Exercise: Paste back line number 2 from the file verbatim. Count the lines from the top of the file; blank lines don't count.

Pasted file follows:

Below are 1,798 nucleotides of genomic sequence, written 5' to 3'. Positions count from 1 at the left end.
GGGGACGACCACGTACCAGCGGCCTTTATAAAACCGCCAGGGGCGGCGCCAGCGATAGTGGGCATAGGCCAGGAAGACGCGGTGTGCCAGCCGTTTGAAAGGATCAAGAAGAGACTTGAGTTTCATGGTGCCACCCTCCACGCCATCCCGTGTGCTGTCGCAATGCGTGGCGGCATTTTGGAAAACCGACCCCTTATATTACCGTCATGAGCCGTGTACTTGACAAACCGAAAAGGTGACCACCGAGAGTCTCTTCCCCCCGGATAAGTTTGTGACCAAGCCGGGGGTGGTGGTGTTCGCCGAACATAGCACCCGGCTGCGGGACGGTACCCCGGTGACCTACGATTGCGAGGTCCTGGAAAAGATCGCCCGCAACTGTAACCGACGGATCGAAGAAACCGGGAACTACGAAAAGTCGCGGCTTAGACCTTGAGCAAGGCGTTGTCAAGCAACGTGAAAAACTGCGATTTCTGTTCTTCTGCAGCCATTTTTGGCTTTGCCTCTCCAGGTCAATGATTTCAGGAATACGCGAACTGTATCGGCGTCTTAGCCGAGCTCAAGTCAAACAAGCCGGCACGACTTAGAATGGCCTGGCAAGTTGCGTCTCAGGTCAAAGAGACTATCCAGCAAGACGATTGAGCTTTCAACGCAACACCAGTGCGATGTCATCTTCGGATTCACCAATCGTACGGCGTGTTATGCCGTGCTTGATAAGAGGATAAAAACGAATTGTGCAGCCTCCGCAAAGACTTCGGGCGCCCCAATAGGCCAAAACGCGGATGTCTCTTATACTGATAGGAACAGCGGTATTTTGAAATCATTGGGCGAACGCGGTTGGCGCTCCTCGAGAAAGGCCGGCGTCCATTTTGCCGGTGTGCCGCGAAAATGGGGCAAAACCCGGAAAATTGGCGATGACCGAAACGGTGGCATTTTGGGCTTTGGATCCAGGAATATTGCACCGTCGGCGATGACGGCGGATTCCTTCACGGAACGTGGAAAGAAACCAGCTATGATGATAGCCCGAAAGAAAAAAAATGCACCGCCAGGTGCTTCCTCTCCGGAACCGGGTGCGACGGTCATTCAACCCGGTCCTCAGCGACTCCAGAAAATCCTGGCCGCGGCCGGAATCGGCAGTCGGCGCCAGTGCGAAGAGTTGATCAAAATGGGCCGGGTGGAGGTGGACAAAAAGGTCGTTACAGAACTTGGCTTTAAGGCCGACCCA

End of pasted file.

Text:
GGGGACGACCACGTACCAGCGGCCTTTATAAAACCGCCAGGGGCGGCGCCAGCGATAGTGGGCATAGGCCAGGAAGACGCGGTGTGCCAGCCGTTTGAAAGGATCAAGAAGAGACTTGAGTTTCATGGTGCCACCCTCCACGCCATCCCGTGTGCTGTCGCAATGCGTGGCGGCATTTTGGAAAACCGACCCCTTATATTACCGTCATGAGCCGTGTACTTGACAAACCGAAAAGGTGACCACCGAGAGTCTCTTCCCCCCGGATAAGTTTGTGACCAAGCCGGGGGTGGTGGTGTTCGCCGAACATAGCACCCGGCTGCGGGACGGTACCCCGGTGACCTACGATTGCGAGGTCCTGGAAAAGATCGCCCGCAACTGTAACCGACGGATCGAAGAAACCGGGAACTACGAAAAGTCGCGGCTTAGACCTTGAGCAAGGCGTTGTCAAGCAACGTGAAAAACTGCGATTTCTGTTCTTCTGCAGCCATTTTTGGCTTTGCCTCTCCAGGTCAATGATTTCAGGAATACGCGAACTGTATCGGCGTCTTAGCCGAGCTCAAGTCAAACAAGCCGGCACGACTTAGAATGGCCTGGCAAGTTGCGTCTCAGGTCAAAGAGACTATCCAGCAAGACGATTGAGCTTTCAACGCAACACCAGTGCGATGTCATCTTCGGATTCACCAATCGTACGGCGTGTTATGCCGTGCTTGATAAGAGGATAAAAACGAATTGTGCAGCCTCCGCAAAGACTTCGGGCGCCCCAATAGGCCAAAACGCGGATGTCTCTTATACTGATAGGAACAGCGGTATTTTGAAATCATTGGGCGAACGCGGTTGGCGCTCCTCGAGAAAGGCCGGCGTCCATTTTGCCGGTGTGCCGCGAAAATGGGGCAAAACCCGGAAAATTGGCGATGACCGAAACGGTGGCATTTTGGGCTTTGGATCCAGGAATATTGCACCGTCGGCGATGACGGCGGATTCCTTCACGGAACGTGGAAAGAAACCAGCTATGATGATAGCCCGAAAGAAAAAAAATGCACCGCCAGGTGCTTCCTCTCCGGAACCGGGTGCGACGGTCATTCAACCCGGTCCTCAGCGACTCCAGAAAATCCTGGCCGCGGCCGGAATCGGCAGTCGGCGCCAGTGCGAAGAGTTGATCAAAATGGGCCGGGTGGAGGTGGACAAAAAGGTCGTTACAGAACTTGGCTTTAAGGCCGACCCA